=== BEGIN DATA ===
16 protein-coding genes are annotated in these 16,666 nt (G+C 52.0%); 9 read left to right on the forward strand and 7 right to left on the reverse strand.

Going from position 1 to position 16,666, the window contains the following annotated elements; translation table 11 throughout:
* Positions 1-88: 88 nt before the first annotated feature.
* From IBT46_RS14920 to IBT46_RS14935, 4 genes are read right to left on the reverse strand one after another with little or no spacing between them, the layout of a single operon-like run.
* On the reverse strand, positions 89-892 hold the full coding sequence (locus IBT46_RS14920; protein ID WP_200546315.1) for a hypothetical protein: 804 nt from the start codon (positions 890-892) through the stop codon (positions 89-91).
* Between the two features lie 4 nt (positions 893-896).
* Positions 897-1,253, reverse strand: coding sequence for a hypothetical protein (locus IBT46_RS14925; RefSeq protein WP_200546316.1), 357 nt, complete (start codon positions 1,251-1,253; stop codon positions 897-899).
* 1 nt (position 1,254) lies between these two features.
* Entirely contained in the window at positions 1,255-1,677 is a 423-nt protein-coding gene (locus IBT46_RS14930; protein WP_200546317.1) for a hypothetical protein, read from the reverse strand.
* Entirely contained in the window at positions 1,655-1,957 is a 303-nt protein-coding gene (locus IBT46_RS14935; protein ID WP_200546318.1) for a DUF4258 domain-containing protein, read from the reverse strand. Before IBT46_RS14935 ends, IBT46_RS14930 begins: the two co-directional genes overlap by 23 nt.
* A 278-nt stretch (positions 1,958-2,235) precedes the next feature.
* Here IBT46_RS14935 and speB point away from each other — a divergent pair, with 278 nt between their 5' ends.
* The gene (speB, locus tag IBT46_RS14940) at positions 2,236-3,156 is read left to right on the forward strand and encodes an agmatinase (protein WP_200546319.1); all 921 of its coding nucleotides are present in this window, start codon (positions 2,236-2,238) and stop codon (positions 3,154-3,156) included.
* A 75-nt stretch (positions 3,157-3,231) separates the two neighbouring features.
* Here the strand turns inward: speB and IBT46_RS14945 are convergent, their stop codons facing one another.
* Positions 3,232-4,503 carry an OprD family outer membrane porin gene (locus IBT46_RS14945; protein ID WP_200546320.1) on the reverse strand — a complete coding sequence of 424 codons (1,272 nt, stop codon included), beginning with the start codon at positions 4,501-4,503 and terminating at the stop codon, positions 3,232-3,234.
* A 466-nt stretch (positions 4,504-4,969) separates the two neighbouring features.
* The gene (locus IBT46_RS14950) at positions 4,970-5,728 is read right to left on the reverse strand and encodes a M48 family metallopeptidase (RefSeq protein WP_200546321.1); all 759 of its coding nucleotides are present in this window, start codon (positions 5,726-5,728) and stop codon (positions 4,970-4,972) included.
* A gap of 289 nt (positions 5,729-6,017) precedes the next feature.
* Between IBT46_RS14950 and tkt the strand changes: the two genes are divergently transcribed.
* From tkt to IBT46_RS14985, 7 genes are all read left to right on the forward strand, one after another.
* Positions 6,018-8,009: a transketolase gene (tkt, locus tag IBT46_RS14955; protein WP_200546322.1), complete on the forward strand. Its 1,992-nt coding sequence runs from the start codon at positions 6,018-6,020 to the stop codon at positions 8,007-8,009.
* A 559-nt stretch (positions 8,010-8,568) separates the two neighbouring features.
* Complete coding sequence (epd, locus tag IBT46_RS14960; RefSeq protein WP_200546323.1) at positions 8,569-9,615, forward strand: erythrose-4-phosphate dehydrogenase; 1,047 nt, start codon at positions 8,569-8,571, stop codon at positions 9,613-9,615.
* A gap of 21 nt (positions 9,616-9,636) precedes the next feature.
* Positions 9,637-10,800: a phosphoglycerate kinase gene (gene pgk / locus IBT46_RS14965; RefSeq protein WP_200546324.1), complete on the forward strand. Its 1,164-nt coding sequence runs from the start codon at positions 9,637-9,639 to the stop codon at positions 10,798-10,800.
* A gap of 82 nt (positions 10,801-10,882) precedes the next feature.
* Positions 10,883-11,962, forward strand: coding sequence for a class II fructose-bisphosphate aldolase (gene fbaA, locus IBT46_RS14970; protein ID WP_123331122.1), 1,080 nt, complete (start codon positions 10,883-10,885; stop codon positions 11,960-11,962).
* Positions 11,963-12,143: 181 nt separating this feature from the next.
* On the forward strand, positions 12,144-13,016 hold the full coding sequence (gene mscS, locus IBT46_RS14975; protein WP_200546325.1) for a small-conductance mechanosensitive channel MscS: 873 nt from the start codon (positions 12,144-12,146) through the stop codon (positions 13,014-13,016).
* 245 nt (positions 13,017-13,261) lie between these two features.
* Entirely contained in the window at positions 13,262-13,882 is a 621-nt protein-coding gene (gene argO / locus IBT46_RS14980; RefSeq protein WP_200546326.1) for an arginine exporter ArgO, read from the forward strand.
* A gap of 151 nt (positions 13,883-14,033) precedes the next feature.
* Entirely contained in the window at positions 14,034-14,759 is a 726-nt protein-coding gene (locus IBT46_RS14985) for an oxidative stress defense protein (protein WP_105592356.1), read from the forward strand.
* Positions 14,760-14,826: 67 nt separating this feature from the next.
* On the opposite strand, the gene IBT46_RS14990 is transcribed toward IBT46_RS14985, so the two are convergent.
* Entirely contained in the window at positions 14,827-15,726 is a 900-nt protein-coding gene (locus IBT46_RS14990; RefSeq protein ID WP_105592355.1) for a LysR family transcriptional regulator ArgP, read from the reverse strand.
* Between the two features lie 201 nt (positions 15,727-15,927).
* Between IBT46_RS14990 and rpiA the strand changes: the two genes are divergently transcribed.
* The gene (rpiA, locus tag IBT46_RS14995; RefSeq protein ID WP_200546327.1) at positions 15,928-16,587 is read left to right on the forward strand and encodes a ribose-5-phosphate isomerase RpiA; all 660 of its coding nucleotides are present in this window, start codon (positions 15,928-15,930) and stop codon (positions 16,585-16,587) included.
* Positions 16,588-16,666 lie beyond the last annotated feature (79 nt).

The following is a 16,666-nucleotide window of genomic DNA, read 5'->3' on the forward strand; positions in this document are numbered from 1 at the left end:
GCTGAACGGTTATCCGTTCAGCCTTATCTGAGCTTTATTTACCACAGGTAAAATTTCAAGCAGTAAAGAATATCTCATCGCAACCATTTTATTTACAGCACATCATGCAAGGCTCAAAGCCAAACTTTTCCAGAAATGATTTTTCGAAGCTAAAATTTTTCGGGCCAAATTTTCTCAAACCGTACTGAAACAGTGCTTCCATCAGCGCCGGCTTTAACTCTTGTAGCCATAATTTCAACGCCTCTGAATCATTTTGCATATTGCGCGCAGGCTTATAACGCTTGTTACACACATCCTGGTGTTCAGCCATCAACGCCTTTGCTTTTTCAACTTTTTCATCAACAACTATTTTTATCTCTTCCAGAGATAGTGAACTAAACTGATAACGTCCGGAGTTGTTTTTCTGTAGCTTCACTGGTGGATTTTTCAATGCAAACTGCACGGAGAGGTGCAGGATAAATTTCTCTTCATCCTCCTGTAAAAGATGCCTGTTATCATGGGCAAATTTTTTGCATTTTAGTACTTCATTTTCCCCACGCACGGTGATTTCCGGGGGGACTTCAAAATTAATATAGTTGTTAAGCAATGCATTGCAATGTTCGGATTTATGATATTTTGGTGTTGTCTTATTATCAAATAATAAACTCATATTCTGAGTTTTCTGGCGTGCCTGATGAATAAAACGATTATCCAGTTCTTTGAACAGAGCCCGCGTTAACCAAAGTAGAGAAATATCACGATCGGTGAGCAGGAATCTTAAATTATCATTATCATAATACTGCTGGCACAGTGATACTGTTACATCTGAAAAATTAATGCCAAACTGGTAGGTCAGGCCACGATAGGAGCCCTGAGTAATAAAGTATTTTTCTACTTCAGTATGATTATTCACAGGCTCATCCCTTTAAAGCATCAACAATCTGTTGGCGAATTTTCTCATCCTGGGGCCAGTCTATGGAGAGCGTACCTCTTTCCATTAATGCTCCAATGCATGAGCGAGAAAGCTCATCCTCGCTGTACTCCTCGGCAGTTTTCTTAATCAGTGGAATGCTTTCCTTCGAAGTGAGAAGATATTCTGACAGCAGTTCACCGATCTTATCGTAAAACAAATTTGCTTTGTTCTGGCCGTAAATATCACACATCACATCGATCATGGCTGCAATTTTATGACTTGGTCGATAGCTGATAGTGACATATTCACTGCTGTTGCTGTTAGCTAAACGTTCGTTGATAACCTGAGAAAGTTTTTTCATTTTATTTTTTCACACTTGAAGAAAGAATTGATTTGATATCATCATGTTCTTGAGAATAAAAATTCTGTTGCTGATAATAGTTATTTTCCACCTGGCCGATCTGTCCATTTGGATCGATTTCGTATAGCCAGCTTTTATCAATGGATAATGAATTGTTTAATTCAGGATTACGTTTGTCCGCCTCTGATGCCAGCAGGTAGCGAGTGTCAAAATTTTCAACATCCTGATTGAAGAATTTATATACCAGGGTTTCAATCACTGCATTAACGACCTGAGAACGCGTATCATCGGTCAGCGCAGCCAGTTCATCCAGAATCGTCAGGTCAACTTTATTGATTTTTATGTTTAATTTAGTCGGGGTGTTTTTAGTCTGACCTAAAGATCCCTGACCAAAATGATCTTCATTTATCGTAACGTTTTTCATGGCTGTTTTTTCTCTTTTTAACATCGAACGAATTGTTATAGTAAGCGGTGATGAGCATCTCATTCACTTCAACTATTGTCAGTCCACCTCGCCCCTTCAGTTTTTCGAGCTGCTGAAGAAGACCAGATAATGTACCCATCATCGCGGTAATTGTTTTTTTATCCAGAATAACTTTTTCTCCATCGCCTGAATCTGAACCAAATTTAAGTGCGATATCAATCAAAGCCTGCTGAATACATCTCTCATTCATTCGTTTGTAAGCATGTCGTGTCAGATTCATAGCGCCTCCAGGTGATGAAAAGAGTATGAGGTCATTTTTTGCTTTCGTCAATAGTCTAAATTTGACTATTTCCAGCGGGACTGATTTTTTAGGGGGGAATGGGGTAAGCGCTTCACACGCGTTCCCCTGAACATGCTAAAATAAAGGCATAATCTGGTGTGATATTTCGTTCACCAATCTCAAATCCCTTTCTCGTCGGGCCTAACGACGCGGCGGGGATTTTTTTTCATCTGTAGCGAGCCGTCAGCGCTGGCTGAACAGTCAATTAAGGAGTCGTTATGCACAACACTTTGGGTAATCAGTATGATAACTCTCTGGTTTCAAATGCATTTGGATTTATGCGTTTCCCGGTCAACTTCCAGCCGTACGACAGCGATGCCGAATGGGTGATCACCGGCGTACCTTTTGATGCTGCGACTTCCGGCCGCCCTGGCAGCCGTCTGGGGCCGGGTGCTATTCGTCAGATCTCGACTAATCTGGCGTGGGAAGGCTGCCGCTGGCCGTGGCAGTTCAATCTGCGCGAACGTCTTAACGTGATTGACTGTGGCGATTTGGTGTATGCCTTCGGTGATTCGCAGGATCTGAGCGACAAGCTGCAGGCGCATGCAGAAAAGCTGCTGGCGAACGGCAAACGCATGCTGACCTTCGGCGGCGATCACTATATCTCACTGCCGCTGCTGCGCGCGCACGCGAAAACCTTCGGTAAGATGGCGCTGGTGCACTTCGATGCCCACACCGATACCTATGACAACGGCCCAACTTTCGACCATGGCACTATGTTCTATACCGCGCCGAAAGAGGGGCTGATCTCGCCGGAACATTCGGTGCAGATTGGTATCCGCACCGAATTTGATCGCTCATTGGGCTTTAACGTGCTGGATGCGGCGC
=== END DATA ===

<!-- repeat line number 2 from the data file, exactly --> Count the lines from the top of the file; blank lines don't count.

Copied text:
Going from position 1 to position 16,666, the window contains the following annotated elements; translation table 11 throughout: